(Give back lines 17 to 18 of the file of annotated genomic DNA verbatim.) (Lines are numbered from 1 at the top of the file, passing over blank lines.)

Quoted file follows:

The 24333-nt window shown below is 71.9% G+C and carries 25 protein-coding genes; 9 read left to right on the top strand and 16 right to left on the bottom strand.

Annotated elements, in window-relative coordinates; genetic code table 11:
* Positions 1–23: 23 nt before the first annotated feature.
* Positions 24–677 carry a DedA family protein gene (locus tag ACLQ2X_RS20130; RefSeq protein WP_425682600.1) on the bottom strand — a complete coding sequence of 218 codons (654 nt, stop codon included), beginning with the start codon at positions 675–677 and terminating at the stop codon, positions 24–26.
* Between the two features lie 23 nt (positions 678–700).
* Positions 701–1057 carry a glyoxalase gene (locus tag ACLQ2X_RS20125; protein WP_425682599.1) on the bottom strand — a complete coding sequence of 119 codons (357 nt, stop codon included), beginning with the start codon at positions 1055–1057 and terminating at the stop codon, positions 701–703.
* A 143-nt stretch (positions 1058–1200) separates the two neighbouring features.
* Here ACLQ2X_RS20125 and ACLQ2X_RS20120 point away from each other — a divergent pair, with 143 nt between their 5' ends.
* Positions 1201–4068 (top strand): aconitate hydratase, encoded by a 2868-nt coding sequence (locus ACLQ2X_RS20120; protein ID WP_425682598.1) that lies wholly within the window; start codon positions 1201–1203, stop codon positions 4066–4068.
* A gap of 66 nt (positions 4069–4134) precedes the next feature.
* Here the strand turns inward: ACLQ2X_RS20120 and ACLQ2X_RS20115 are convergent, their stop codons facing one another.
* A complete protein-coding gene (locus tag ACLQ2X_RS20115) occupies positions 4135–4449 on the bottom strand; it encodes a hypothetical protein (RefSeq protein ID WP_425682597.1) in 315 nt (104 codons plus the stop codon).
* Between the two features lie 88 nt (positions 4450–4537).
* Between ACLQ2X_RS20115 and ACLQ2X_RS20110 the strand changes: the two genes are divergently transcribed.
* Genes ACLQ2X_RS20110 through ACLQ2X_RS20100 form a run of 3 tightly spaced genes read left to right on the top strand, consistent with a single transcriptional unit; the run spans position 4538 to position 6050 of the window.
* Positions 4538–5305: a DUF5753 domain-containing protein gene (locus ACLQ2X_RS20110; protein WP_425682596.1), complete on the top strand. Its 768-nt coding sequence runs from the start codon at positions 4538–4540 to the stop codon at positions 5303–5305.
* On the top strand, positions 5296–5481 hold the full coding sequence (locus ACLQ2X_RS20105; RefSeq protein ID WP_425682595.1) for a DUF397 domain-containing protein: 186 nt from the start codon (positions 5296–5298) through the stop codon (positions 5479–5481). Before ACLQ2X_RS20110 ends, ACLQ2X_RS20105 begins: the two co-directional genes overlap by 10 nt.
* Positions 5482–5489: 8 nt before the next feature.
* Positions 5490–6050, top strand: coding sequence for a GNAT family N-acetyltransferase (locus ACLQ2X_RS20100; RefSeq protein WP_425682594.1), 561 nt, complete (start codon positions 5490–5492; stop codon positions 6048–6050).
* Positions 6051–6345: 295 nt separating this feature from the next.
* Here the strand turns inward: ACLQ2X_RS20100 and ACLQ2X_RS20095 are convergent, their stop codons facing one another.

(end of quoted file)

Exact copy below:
* On the top strand, positions 5296–5481 hold the full coding sequence (locus ACLQ2X_RS20105; RefSeq protein ID WP_425682595.1) for a DUF397 domain-containing protein: 186 nt from the start codon (positions 5296–5298) through the stop codon (positions 5479–5481). Before ACLQ2X_RS20110 ends, ACLQ2X_RS20105 begins: the two co-directional genes overlap by 10 nt.
* Positions 5482–5489: 8 nt before the next feature.